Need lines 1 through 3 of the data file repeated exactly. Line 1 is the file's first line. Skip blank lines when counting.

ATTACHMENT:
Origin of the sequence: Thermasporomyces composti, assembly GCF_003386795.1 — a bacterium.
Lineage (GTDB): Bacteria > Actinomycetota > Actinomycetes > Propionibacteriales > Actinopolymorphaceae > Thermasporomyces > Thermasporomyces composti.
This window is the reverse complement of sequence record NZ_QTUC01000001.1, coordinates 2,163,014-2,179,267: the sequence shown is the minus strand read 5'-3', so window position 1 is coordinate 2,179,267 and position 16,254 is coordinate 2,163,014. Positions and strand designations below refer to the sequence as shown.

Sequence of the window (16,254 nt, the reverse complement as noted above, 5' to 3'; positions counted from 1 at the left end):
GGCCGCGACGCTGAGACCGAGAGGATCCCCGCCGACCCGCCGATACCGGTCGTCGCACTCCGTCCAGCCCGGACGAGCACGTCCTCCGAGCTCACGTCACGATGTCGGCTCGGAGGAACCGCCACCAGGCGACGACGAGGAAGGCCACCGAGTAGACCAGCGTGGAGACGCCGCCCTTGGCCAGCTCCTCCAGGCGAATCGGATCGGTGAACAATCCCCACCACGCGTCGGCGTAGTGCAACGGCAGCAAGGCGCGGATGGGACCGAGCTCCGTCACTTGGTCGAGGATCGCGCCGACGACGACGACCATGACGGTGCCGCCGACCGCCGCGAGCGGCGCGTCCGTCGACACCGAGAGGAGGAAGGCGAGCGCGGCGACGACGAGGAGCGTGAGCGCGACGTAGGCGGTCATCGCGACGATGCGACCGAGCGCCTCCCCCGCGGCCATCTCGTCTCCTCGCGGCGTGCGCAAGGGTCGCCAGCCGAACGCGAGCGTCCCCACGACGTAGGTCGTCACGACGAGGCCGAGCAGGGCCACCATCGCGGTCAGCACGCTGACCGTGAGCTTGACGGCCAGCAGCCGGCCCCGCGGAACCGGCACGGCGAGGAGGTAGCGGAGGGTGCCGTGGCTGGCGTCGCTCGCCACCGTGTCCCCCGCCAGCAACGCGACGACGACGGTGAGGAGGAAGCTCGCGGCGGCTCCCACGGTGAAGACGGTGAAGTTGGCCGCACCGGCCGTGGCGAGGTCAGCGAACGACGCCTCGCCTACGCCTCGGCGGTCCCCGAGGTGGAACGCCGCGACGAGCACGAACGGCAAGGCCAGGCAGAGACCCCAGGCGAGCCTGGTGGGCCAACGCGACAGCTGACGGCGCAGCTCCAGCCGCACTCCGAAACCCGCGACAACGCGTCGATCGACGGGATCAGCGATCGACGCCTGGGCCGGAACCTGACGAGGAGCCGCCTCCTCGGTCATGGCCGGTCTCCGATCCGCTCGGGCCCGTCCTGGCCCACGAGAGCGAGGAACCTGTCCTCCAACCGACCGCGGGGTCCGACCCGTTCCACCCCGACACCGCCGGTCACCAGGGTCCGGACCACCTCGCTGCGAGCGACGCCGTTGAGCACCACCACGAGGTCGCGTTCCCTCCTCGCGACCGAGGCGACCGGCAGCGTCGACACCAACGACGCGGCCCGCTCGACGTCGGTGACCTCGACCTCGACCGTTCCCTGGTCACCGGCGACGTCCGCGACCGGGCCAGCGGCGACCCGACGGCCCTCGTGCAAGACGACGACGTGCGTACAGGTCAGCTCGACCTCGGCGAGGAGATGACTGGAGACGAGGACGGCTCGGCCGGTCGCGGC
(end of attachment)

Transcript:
Origin of the sequence: Thermasporomyces composti, assembly GCF_003386795.1 — a bacterium.
Lineage (GTDB): Bacteria > Actinomycetota > Actinomycetes > Propionibacteriales > Actinopolymorphaceae > Thermasporomyces > Thermasporomyces composti.
This window is the reverse complement of sequence record NZ_QTUC01000001.1, coordinates 2,163,014-2,179,267: the sequence shown is the minus strand read 5'-3', so window position 1 is coordinate 2,179,267 and position 16,254 is coordinate 2,163,014. Positions and strand designations below refer to the sequence as shown.